Technology-Assisted Review Boosted in TREC 2011 Results by Evan Koblentz.
From the post:
TREC Legal Track, an annual government-sponsored project for evaluating document review methods, on Friday released its 2011 results containing a virtual vote of confidence for technology-assisted review.
“[T]he results show that the technology-assisted review efforts of several participants achieve recall scores that are about as high as might reasonably be measured using current evaluation methodologies. These efforts require human review of only a fraction of the entire collection, with the consequence that they are far more cost-effective than manual review,” the report states.
The term “technology-assisted review” refers to “any semi-automated process in which a human codes documents as relevant or not, and the system uses that information to code or prioritize further documents,” said TREC co-leader Gordon Cormack, of the University of Waterloo. Its meaning is far wider than just the software method known as predictive coding, he noted.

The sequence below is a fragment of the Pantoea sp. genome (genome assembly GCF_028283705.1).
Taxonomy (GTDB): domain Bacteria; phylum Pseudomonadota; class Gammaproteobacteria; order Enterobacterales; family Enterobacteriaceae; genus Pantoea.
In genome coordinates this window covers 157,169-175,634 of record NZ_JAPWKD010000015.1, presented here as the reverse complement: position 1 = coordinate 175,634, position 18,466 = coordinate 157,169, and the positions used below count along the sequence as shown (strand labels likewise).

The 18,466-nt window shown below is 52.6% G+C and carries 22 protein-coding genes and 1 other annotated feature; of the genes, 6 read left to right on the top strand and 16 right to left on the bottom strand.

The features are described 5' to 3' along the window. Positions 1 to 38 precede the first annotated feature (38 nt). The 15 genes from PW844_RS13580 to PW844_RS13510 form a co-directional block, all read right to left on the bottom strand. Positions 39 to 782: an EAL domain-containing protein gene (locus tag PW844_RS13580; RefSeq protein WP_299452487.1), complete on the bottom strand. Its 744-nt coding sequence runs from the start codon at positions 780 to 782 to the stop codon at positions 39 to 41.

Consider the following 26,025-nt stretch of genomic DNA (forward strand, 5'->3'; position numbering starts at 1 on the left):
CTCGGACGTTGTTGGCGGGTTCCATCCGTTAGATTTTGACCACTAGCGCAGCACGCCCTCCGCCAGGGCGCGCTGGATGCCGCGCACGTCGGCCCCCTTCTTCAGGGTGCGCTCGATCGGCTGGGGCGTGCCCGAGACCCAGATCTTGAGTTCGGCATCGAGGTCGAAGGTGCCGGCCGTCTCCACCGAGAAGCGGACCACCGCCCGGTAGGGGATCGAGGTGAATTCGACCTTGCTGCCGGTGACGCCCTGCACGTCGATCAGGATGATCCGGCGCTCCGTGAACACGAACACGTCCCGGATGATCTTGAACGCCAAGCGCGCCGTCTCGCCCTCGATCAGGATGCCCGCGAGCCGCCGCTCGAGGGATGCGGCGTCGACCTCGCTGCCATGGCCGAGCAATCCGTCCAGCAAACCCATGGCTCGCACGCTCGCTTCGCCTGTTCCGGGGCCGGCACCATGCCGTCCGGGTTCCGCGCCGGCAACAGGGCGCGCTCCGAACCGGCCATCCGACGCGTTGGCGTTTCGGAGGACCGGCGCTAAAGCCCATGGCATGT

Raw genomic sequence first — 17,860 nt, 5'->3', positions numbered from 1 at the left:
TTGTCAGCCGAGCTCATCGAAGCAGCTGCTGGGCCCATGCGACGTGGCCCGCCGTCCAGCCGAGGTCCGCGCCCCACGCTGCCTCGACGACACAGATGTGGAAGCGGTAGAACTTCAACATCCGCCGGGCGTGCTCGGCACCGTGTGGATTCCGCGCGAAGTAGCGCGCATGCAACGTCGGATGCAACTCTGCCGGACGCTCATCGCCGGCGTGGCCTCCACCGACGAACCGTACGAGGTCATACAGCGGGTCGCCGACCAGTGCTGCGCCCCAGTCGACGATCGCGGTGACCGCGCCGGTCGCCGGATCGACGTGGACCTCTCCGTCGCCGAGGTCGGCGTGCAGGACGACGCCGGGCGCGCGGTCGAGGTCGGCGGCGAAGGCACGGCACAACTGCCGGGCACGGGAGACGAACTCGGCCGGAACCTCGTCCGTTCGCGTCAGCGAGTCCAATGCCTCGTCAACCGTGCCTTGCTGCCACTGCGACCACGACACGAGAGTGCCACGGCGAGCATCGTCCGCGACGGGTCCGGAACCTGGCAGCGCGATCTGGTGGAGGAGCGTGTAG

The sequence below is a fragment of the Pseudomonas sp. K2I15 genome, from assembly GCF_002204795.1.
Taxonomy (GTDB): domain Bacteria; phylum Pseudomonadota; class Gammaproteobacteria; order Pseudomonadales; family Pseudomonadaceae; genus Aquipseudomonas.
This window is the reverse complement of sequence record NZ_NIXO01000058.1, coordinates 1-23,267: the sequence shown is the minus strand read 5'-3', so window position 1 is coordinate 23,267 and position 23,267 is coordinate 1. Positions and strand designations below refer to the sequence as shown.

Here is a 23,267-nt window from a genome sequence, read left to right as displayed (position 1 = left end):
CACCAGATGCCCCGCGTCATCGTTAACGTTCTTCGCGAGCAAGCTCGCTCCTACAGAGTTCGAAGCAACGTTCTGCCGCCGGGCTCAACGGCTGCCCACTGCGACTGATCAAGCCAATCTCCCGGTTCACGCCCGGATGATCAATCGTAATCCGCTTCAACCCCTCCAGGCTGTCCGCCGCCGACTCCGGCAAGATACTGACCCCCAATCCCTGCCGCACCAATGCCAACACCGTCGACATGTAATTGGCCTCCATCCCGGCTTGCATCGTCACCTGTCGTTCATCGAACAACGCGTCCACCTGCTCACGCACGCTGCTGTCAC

As such, “There is still plenty of room for improvement in the efficiency and effectiveness of technology-assisted review efforts, and, in particular, the accuracy of intra-review recall estimation tools, so as to support a reasonable decision that ‘enough is enough’ and to declare the review complete. Commensurate with improvements in review efficiency and effectiveness is the need for improved external evaluation methodologies,” the report states.
Good snapshot of current results, plus fertile data sets for testing alternative methodologies.
The report mentions the 100 GB data set size was a problem for some participants? (Overview of the TREC 2011 Legal Track, page 2)
Suggestion: Post the 2013 data set as a public data set to AWS. Would be available to everyone and if not using local clusters, they can fire up capacity on demand. More realistic scenario than local data processing.
Perhaps an informal survey of the amortized cost of processing by different methods (cloud, local cluster) would be of interest to the legal community.
I can hear the claims of “security, security” from here. The question to ask is: What disclosed premium your client is willing to pay for security on data you are going to give to the other side if responsive and non-privileged? 25% 50% 125% or more?
BTW, looking forward to the 2013 competition. Particularly if it gets posted to the AWS or similar cloud.
Let me know if you are interested in forming an ad hoc team or investigating the potential for an ad hoc team.